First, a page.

You could put all the values into a std::map.

class MessageMap
    std::map<std::string,int>    data;
             data["text"]   = 1;
             data["name"]   = 2;
             data["list"]   = 3;
             data["remv"]   = 4;
             data["ipad"]   = 5;
             data["iprm"]   = 6;
        int getMessageId(std::string const& index) cosnt
            std::map<std::string,int>::const_iterator f;
            if ((f = data.find(index)) != data.end())
                return f->second;
            return 0;
int identifyMsg(char* textbuff)
    static MessageMap   mssageMap;
    return messageMap.getMessageId(textbuff);
share|improve this answer

You could very well use "enum" for those strings. then use switch case statements.

share|improve this answer
+1 by mistake: :-) Actually, that's what he is doing - converting a id string in a number id. If the id comes from data (e.g. XML), it hardly can be a number, but never an enum. – Valentin Heinitz Jan 30 '11 at 13:45

There were two questions, as far as I understood. Optimization and if/switch.

First of all, code-optimization is a costly process. Optimize only those parts of code, which are bottle-necks by evident. I doubt it in this case. Looks, like you are dispatching a textual-id for making a decision what to do with a message. Where does the message come from? IPC, XML, File? What are you going to do with this message? How performant is the message-content processing-code? There should be places in code, which take more ressources than string comparison.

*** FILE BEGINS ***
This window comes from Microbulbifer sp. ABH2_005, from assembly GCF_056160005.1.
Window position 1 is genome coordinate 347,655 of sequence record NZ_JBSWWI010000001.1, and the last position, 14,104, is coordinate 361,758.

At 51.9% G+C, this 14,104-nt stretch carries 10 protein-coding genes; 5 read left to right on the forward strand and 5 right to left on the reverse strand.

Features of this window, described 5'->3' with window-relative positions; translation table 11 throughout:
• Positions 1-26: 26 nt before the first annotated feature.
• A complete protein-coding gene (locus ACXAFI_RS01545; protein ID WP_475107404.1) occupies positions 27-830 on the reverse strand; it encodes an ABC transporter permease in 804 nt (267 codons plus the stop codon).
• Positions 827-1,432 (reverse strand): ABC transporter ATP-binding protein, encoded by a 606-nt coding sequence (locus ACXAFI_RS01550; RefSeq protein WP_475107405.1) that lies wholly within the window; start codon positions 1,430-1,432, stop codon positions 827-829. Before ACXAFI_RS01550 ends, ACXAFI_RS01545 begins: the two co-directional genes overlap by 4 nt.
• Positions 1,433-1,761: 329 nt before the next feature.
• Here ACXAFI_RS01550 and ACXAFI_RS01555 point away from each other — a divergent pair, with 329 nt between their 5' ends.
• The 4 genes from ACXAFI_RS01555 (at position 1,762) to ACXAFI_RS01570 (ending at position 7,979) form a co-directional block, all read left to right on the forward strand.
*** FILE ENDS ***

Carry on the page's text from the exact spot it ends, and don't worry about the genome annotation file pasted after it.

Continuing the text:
Have you tried out some performance analyzers like Purify, gperf, cachegrind?

Concerning if/switch: switch works only with integer-types. (char, short, int, long, enum)

share|improve this answer

Another alternative that I have come across recently which might or might not fit your liking is:

int identifyMsg(const char* textbuff) {
    static const struct { const char* str; int id; } pairs[] = {
        { "text", 1 },
        { "name", 2 },
        { "list", 3 },
        { "remv", 4 },